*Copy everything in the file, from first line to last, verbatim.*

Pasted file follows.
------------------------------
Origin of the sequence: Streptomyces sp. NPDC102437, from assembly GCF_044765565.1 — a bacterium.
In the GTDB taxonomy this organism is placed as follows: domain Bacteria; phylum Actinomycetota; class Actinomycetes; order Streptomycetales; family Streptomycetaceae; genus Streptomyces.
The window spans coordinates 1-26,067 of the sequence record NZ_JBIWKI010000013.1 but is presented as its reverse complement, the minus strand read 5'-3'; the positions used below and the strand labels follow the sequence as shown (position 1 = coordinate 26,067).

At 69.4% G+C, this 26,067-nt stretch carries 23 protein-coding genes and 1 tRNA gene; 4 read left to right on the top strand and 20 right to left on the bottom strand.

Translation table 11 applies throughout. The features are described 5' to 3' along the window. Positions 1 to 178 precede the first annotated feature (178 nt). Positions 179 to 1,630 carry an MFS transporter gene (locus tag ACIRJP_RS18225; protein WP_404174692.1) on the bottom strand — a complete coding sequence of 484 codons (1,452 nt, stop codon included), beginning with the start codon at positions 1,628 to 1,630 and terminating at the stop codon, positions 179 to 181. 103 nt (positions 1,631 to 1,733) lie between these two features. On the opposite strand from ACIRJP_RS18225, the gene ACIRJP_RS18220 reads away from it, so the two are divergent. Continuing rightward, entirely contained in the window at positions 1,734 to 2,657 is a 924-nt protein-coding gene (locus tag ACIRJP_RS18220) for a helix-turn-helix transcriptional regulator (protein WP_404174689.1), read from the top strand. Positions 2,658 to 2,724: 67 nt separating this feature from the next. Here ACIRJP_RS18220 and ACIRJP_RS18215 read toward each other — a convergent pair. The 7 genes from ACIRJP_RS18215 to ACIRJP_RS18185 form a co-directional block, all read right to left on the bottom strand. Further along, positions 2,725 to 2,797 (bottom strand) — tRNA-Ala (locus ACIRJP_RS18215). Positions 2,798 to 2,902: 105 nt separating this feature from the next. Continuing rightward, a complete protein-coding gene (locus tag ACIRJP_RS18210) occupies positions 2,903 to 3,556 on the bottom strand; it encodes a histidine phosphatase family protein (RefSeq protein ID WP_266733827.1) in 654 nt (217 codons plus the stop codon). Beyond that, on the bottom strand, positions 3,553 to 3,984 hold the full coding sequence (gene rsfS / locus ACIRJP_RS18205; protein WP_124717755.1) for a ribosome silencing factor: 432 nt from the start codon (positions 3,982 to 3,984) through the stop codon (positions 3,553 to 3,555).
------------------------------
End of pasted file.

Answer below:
Origin of the sequence: Streptomyces sp. NPDC102437, from assembly GCF_044765565.1 — a bacterium.
In the GTDB taxonomy this organism is placed as follows: domain Bacteria; phylum Actinomycetota; class Actinomycetes; order Streptomycetales; family Streptomycetaceae; genus Streptomyces.
The window spans coordinates 1-26,067 of the sequence record NZ_JBIWKI010000013.1 but is presented as its reverse complement, the minus strand read 5'-3'; the positions used below and the strand labels follow the sequence as shown (position 1 = coordinate 26,067).

At 69.4% G+C, this 26,067-nt stretch carries 23 protein-coding genes and 1 tRNA gene; 4 read left to right on the top strand and 20 right to left on the bottom strand.

Translation table 11 applies throughout. The features are described 5' to 3' along the window. Positions 1 to 178 precede the first annotated feature (178 nt). Positions 179 to 1,630 carry an MFS transporter gene (locus tag ACIRJP_RS18225; protein WP_404174692.1) on the bottom strand — a complete coding sequence of 484 codons (1,452 nt, stop codon included), beginning with the start codon at positions 1,628 to 1,630 and terminating at the stop codon, positions 179 to 181. 103 nt (positions 1,631 to 1,733) lie between these two features. On the opposite strand from ACIRJP_RS18225, the gene ACIRJP_RS18220 reads away from it, so the two are divergent. Continuing rightward, entirely contained in the window at positions 1,734 to 2,657 is a 924-nt protein-coding gene (locus tag ACIRJP_RS18220) for a helix-turn-helix transcriptional regulator (protein WP_404174689.1), read from the top strand. Positions 2,658 to 2,724: 67 nt separating this feature from the next. Here ACIRJP_RS18220 and ACIRJP_RS18215 read toward each other — a convergent pair. The 7 genes from ACIRJP_RS18215 to ACIRJP_RS18185 form a co-directional block, all read right to left on the bottom strand. Further along, positions 2,725 to 2,797 (bottom strand) — tRNA-Ala (locus ACIRJP_RS18215). Positions 2,798 to 2,902: 105 nt separating this feature from the next. Continuing rightward, a complete protein-coding gene (locus tag ACIRJP_RS18210) occupies positions 2,903 to 3,556 on the bottom strand; it encodes a histidine phosphatase family protein (RefSeq protein ID WP_266733827.1) in 654 nt (217 codons plus the stop codon). Beyond that, on the bottom strand, positions 3,553 to 3,984 hold the full coding sequence (gene rsfS / locus ACIRJP_RS18205; protein WP_124717755.1) for a ribosome silencing factor: 432 nt from the start codon (positions 3,982 to 3,984) through the stop codon (positions 3,553 to 3,555).